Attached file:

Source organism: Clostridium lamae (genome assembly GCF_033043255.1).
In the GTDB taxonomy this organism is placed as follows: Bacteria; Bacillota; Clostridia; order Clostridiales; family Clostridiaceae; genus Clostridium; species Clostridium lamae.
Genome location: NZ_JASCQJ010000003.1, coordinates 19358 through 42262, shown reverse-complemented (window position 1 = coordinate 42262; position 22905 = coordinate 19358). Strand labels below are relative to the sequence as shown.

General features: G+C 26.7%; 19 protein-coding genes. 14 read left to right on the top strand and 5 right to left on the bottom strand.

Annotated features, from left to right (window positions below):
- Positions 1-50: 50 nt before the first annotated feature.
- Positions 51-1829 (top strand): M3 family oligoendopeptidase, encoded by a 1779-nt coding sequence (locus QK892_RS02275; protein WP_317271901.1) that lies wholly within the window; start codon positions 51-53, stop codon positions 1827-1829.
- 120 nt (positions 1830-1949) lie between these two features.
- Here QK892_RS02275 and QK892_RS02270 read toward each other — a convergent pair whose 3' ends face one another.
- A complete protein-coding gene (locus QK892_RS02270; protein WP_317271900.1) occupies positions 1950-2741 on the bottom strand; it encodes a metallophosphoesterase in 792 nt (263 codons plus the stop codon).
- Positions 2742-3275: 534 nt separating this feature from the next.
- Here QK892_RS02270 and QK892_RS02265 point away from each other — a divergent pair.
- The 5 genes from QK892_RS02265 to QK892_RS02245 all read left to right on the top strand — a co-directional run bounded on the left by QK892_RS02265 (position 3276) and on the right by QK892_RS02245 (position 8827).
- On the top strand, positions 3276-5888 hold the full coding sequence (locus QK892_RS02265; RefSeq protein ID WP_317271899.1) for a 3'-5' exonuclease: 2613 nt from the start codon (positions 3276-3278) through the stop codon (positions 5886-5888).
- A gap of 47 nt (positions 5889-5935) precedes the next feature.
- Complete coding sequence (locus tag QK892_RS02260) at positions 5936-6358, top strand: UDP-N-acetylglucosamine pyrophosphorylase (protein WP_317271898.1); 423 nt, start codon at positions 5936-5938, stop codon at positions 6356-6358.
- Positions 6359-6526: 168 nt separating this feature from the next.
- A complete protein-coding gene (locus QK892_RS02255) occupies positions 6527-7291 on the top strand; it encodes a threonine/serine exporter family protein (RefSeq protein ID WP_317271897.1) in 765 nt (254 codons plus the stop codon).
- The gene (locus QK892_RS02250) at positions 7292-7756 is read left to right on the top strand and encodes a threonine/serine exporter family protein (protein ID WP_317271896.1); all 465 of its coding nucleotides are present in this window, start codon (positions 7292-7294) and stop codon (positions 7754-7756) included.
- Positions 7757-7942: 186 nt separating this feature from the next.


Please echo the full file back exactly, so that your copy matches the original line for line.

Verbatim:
Source organism: Clostridium lamae (genome assembly GCF_033043255.1).
In the GTDB taxonomy this organism is placed as follows: Bacteria; Bacillota; Clostridia; order Clostridiales; family Clostridiaceae; genus Clostridium; species Clostridium lamae.
Genome location: NZ_JASCQJ010000003.1, coordinates 19358 through 42262, shown reverse-complemented (window position 1 = coordinate 42262; position 22905 = coordinate 19358). Strand labels below are relative to the sequence as shown.

General features: G+C 26.7%; 19 protein-coding genes. 14 read left to right on the top strand and 5 right to left on the bottom strand.

Annotated features, from left to right (window positions below):
- Positions 1-50: 50 nt before the first annotated feature.
- Positions 51-1829 (top strand): M3 family oligoendopeptidase, encoded by a 1779-nt coding sequence (locus QK892_RS02275; protein WP_317271901.1) that lies wholly within the window; start codon positions 51-53, stop codon positions 1827-1829.
- 120 nt (positions 1830-1949) lie between these two features.
- Here QK892_RS02275 and QK892_RS02270 read toward each other — a convergent pair whose 3' ends face one another.
- A complete protein-coding gene (locus QK892_RS02270; protein WP_317271900.1) occupies positions 1950-2741 on the bottom strand; it encodes a metallophosphoesterase in 792 nt (263 codons plus the stop codon).
- Positions 2742-3275: 534 nt separating this feature from the next.
- Here QK892_RS02270 and QK892_RS02265 point away from each other — a divergent pair.
- The 5 genes from QK892_RS02265 to QK892_RS02245 all read left to right on the top strand — a co-directional run bounded on the left by QK892_RS02265 (position 3276) and on the right by QK892_RS02245 (position 8827).
- On the top strand, positions 3276-5888 hold the full coding sequence (locus QK892_RS02265; RefSeq protein ID WP_317271899.1) for a 3'-5' exonuclease: 2613 nt from the start codon (positions 3276-3278) through the stop codon (positions 5886-5888).
- A gap of 47 nt (positions 5889-5935) precedes the next feature.
- Complete coding sequence (locus tag QK892_RS02260) at positions 5936-6358, top strand: UDP-N-acetylglucosamine pyrophosphorylase (protein WP_317271898.1); 423 nt, start codon at positions 5936-5938, stop codon at positions 6356-6358.
- Positions 6359-6526: 168 nt separating this feature from the next.
- A complete protein-coding gene (locus QK892_RS02255) occupies positions 6527-7291 on the top strand; it encodes a threonine/serine exporter family protein (RefSeq protein ID WP_317271897.1) in 765 nt (254 codons plus the stop codon).
- The gene (locus QK892_RS02250) at positions 7292-7756 is read left to right on the top strand and encodes a threonine/serine exporter family protein (protein ID WP_317271896.1); all 465 of its coding nucleotides are present in this window, start codon (positions 7292-7294) and stop codon (positions 7754-7756) included.
- Positions 7757-7942: 186 nt separating this feature from the next.